Broderick's fussy Felix is a close relative to his nerdy Leo Bloom in "The Producers." Like the lovelorn Leo, Felix is a romantic at heart. He still pines for his wife, Frances, even after she throws him out of the house. Broderick's physicality is perfect, capturing the man's considerable neuroses in every twitch and jerk.

The time wisely has not been updated. The year is still 1965, which is when "The Odd Couple" first opened on Broadway - with Walter Matthau as Oscar and Art Carney as Felix. Plays were more leisurely in those days, and this one does take its time. Originally, it was done in three acts, which director Joe Mantello has compacted into two.

If you look beyond the one-liners (and there are plenty of those), Simon has something to say about marriage or, at least, relationships. The relationship between Oscar and Felix is a marriage of sorts, with a honeymoon (well, at least a cordiality), bickering, tension and then outright warfare as the two men get to know each other.

Simon frames the play with several poker-playing scenes populated with cronies of the two men. Mantello has rounded up a quartet of superb character actors, each one a distinct physical type. The parade includes a towering Brad Garrett as Murray, a dimwitted good-guy policeman; the portly, henpecked Vinnie (Lee Wilkofs Mutt to Garrett's Jeff); Rob Bartlett's rumpled, grumpy Speed; and Peter Frechette's barking, chain-smoking Roy.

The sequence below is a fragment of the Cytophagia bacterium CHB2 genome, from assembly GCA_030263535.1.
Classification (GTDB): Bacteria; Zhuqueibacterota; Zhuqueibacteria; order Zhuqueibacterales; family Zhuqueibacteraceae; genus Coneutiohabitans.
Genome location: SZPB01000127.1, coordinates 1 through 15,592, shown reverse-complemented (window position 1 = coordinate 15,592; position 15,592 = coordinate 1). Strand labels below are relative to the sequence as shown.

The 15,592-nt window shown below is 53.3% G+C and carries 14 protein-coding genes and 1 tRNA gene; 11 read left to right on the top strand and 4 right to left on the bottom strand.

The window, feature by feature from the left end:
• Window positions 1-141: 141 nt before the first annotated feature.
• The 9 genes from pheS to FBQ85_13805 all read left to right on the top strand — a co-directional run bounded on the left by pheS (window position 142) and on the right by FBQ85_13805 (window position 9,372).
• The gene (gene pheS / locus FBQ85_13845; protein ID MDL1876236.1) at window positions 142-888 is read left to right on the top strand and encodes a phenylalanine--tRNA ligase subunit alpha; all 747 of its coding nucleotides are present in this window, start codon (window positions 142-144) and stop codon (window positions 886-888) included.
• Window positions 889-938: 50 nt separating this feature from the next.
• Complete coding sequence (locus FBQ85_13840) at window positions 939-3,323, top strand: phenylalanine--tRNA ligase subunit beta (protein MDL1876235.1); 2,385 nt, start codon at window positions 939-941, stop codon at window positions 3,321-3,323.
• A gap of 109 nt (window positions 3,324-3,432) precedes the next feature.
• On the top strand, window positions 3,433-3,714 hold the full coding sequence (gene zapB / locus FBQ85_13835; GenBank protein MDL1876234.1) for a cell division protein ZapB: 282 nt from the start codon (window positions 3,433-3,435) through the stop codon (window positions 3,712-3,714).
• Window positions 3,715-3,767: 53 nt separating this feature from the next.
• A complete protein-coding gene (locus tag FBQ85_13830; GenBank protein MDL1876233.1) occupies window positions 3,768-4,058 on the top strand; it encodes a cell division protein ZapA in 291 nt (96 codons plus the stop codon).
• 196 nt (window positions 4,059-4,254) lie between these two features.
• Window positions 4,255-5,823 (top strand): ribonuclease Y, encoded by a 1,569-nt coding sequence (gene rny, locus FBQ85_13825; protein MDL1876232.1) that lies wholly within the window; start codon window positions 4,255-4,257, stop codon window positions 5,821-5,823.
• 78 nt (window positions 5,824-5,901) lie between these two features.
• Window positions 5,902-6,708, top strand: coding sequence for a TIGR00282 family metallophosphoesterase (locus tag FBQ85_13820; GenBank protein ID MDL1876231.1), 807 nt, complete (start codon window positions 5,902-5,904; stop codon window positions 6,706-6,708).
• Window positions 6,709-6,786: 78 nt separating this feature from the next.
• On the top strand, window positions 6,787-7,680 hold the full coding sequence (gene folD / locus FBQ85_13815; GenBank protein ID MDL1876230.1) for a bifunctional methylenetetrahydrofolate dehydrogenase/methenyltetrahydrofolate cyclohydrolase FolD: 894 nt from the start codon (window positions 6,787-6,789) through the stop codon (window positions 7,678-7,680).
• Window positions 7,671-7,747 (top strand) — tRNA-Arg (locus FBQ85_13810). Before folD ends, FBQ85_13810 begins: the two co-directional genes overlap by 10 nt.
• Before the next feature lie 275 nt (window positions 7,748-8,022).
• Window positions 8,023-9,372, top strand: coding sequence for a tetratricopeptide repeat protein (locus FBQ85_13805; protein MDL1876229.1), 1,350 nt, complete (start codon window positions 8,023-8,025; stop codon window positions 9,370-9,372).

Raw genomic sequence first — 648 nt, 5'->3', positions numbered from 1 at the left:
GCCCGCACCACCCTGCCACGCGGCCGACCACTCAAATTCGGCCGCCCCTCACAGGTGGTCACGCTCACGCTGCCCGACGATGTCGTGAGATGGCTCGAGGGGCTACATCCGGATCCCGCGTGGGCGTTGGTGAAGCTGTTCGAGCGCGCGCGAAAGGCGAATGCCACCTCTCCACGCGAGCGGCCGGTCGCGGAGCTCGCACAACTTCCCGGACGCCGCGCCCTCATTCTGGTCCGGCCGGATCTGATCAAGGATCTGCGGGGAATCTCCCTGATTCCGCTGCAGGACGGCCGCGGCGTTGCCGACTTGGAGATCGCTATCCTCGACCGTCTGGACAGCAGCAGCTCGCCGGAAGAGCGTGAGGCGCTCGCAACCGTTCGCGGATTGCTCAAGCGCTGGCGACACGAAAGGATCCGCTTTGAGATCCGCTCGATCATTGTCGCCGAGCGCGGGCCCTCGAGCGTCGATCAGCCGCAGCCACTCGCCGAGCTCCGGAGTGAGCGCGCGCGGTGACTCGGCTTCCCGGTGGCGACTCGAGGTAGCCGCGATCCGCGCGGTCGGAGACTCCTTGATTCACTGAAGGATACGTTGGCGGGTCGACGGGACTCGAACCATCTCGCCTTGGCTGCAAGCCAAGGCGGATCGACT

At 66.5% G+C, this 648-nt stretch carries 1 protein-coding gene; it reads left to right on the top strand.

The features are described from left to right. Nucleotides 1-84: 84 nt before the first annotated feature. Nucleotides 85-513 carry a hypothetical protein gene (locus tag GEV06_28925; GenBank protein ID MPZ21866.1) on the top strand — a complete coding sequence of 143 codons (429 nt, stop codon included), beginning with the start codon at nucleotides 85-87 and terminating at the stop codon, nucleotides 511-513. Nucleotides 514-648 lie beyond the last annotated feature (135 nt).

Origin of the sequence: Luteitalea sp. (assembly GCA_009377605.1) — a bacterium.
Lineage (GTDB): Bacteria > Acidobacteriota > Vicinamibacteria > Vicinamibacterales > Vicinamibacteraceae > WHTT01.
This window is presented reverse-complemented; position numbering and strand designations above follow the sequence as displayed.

In Act 2, Simon introduces the Pigeon sisters, Gwendolyn and Cecily, the giggling British neighbors who live in Oscar's Riverside Drive apartment building. The women, portrayed with goofy, high-pitched charm by Olivia d'Abo and Jessica Stone, are lusted over by Oscar and won over by Felix.

Designer John Lee Beatty's sprawling set of Oscar's rambling Manhattan apartment gets a big laugh when it changes from Oscar-messy to Felix-immaculate.

This revival of "The Odd Couple" is a throwback to the days when Broadway still produced light, popular entertainment, a form that, even in 1965, was already being threatened by television comedy. "The Odd Couple" itself became a TV sitcom and its stars, Jack Klugman and Tony Randall, are probably better known for their portrayals of Oscar and Felix than the Broadway originals.

Yet Mantello and his cast have taken the comedy seriously and that's what makes it so funny.

And it doesn't matter what any critic thinks. The show is sold out through April 2, although standing-room tickets are available the day of performance. And if Lane and Broderick have a good time, who knows, they might extend the run. Let's hope so.


Replacement/Transfer Info

The following people are credited as replacements or additions if they were not credited on opening night.

Brooks Atkinson Theatre

(10/27/2005 - 6/4/2006)
Stage Manager: Richard Costabile(Jan 31, 2006 - Jun 4, 2006); Production Stage Manager: Jill Cordle(Jan 31, 2006 - Jun 4, 2006).


Brad Garrett
filled in when Nathan Lane was sick
Oscar Madison (Jan 20, 2006 - Jan 22, 2006)
Mike Starr
Murray (Jan 3, 2006 - Jun 4, 2006)